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Moving abroad

Hello everyone!

I hope you’ve kept busy in the last few months, because we’ve sure been at it! Over the winter months, we’ve been selling off / packing up the house in Cambridge, UK to go into storage as we prepared to go live in Frankfurt am Main, Germany for a little while, in anticipation for another house move to Toronto, Canada to take place early July.

Why Germany for a few months? It’s a long story……feel free to ask me when you see me. And why Canada!? It’s work related, as ever!

We took a few trips within Europe, to soak up as much history as we could – these are only my mobile phone photos as my scanner is still underway. I have shots numerous rolls of 120 film and cannot wait to see them up on my screen. I would recommend going to all of these places by the way – especially Berlin and Carcasonne were amazing, Pompeii is not to be missed before it crumbles back to dust! Wroclaw is a beautiful historic city, but not amazingly big so a weekend will be enough to see its highlights.

So now we are settling into Toronto. We landed, as planned, on the 1st of July. The weather has been good and the people are super friendly. We seem to have already bagged ourselves a house (A house! OMG! With a garage and garden! Can you feel my joy!?!?) There is still plenty to do before we are fully up and running again, but I’m looking forward to it!

 

France; Carcasonne and the Cathar Trail

 

Germany; Visit with our friend Martijn in Berlin

 

Italy: Ruins of Pompeii, Herculaneum

 

Poland; Historical city of Wroclaw

 

New York City

Last November, Sean and I went to New York for the first time. In the first 4 days, we rode the subway, visited Madison Square Garden for an NBA Game (which included some Foam fingers), The Statue of Liberty, The MoMa, Obscura Antiques & Oddities, Nintendo World, The 9/11 memorial, Lindy’s, The Williamburg Bridge (we didn’t quite make it to the Brooklyn Bridge) and several Flea Markets as well as many High street, Antique, Thrift, Exchange, Consignment, Second-Hand and Re-purposing shops. The weather was fresh but fine as the sun was out nearly every day.

Best finds? A full-sized Tin-type, three A3 sized promo photos used by the Hudson Theater, one of which is signed Bruno of Hollywood, a leather jacket and a pair of stunning earrings. Creepiest finds? A hand-blown glass spider and a handwritten diary from a person suffering from depression.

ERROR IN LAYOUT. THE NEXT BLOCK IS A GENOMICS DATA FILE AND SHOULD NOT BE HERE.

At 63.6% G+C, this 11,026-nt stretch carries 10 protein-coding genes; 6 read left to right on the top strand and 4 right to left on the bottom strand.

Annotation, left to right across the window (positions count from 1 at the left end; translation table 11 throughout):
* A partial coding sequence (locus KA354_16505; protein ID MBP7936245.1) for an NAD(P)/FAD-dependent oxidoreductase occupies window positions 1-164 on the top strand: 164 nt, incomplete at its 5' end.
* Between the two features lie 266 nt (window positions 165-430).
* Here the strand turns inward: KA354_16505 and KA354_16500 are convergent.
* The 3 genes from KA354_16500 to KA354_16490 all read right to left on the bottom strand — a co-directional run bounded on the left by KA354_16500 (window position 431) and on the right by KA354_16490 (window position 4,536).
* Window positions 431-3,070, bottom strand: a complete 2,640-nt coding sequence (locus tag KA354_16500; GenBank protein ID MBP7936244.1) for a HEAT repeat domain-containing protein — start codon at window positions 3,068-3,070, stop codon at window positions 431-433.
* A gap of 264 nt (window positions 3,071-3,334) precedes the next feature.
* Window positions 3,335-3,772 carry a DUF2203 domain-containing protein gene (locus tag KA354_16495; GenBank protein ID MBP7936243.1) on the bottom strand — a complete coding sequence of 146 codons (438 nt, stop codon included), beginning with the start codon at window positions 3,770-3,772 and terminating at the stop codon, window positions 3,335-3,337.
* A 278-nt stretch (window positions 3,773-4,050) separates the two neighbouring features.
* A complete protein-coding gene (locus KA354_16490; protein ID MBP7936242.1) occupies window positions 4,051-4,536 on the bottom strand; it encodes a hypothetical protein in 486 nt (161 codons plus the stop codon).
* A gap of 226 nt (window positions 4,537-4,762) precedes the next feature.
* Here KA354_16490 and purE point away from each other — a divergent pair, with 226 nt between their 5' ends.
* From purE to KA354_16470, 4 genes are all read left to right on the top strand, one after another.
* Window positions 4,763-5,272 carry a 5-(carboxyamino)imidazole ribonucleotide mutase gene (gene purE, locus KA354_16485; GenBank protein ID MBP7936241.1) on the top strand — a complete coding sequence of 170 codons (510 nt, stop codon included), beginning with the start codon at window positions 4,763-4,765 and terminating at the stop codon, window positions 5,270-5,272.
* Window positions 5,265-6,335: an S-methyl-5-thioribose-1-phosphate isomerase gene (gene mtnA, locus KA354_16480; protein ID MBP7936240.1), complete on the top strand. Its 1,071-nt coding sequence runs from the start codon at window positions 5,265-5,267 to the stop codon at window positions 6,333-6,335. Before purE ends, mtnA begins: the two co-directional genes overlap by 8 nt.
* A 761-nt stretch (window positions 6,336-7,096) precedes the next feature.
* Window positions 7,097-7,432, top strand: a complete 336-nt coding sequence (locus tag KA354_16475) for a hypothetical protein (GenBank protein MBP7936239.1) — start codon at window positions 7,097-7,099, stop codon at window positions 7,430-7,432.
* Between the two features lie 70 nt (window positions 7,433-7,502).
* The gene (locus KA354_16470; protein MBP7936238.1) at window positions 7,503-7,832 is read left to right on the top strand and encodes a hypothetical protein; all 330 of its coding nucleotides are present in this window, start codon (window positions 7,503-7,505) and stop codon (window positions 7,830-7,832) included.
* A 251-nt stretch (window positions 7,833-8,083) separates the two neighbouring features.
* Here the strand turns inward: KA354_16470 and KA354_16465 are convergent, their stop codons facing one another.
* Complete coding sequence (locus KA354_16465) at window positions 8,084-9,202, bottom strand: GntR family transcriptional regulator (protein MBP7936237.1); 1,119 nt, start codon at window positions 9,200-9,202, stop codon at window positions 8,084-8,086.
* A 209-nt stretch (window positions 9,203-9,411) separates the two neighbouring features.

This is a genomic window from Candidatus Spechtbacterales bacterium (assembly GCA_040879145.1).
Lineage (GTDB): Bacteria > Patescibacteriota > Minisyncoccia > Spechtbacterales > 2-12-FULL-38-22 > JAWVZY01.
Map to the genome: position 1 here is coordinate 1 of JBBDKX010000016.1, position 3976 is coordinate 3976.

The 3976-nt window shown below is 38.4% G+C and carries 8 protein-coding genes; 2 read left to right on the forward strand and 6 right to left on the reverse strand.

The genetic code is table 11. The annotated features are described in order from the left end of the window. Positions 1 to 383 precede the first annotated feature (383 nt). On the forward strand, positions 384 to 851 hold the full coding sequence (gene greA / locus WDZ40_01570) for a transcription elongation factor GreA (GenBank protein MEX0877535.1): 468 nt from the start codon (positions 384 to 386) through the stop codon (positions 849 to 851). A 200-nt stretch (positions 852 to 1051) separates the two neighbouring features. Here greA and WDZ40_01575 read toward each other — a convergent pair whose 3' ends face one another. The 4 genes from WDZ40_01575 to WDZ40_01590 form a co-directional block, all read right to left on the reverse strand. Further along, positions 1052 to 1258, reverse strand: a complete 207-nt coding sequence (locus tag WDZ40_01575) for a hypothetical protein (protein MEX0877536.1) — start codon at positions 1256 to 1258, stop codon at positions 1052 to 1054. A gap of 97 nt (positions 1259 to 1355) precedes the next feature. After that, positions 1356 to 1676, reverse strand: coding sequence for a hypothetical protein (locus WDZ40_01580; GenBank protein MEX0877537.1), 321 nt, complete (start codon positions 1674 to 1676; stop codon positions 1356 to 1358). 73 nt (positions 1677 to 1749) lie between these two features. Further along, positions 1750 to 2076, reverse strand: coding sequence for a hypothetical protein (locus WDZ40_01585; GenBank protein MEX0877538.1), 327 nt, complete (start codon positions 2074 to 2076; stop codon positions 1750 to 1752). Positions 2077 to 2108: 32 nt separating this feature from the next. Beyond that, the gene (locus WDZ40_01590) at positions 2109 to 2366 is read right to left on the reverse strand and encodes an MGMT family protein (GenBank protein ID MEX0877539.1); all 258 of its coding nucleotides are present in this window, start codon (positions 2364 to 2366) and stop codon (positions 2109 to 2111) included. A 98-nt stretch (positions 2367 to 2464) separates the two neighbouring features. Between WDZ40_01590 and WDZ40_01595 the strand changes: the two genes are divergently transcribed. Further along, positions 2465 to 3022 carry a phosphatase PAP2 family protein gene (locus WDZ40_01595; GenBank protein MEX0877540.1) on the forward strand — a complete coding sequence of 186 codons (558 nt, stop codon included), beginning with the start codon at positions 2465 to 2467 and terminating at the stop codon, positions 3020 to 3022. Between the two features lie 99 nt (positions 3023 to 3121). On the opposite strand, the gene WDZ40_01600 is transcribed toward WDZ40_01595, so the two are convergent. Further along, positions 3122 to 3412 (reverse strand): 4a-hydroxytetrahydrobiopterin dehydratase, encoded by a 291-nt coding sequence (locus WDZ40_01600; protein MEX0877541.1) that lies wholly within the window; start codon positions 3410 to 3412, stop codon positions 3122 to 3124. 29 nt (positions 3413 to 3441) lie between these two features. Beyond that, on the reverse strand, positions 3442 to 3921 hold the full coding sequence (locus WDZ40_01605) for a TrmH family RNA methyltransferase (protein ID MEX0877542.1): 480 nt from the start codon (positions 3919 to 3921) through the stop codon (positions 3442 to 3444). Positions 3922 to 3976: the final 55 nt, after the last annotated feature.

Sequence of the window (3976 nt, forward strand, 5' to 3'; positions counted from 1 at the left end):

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We then got on an Academy bus to Atlantic City. The trip took around 2,5 hours and it drops you around 100m from the boardwalk. We wanted to visit Atlantic City for the casino’s and because we love HBO’s ‘Boardwalk Empire’ – but we also figured that 8 straight days of New York might be a bit much. It was freezing cold, but dry, we played even in the casino at the Blackjack table and the famous wooden boardwalk was near empty. The Steel Pier was closed for the season, but after speaking to some locals, it seems that it’s in such a state of disrepair, it won’t re-open any time soon.

The best thing we found in Atlantic City was a bookshop called ‘Princeton Antique Books’ (2917 Atlantic Ave.) who are specialized in finding books of any subject, so naturally I managed to find a few photography related works, two on coloring photos by hand and one on film stars of the 30’s. The owner is an avid collector on Atlantic City History and owns many period photographs and negatives, some of which he kindly showed to us. I would surely recommend a visit, or otherwise putting in a request with these guys!

 

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Going back to New York for 1 last night, the hotel gives us a penthouse suite – and obviously we were surprised and delighted. We visited the International Centre of Photography (ICP), Grand Central Station, the Cake Boss Café, Chelsea Market, The High Line Park, and a few photo galleries. We especially admired the show put on by the Steven Kasher gallery: “Vietnam, the real war: the photographic history from the Associated Press” and seeing the Aperture gallery in general.

We enjoyed trying all the different sorts of foods, some of which we had only seen on TV. Real NY Pizza, a slice of famous Lindy’s Cheescake (Yes, it is THAT good), Root beer floats, Knish (I want a recipe!), Ziti, Brisket, Hotdogs in Central Park, American Apple Pie, Biscotti and Cannoli, a bowl of Chilli at the Station, Fluffy Pancakes for breakfast and all the different flavors of  M&M’s you can’t buy in Europe.

Everyone we met, apart from 1 woman in Brooklyn, was friendly and polite, which is maybe not what we expected. The trip was a great one and we will definitely return in the future!

 

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Hong Kong Film Images

Finally I managed to get round to scanning all those blasted film images – and you’ll have to understand that this is not to complain about using film. Oh no! My fun lies in shooting, understanding and developing film images, not so much the scanning part……but I suppose one cannot go without the other, especially if you intend to post any of this stuff online! 😀

These are images taken in Hongkong, September 2012, on a Rolleicord TLR camera, using 120mm Fuji Neopan 160 ISO color Film. Lab developed and scanned with Canoscan 9000f.

 

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The final images in Black and White are also finally finished. Because we’ve got another upcoming move, this time back to the EU due to circumstances around Sean’s work, I have been working hard to get everything scanned, backed up and archived before I entrust another load of my belongings to a shipping company. There will be insurance in place – but I doubt that will compensate for the loss of my ENTIRE archive of negatives, should this occur.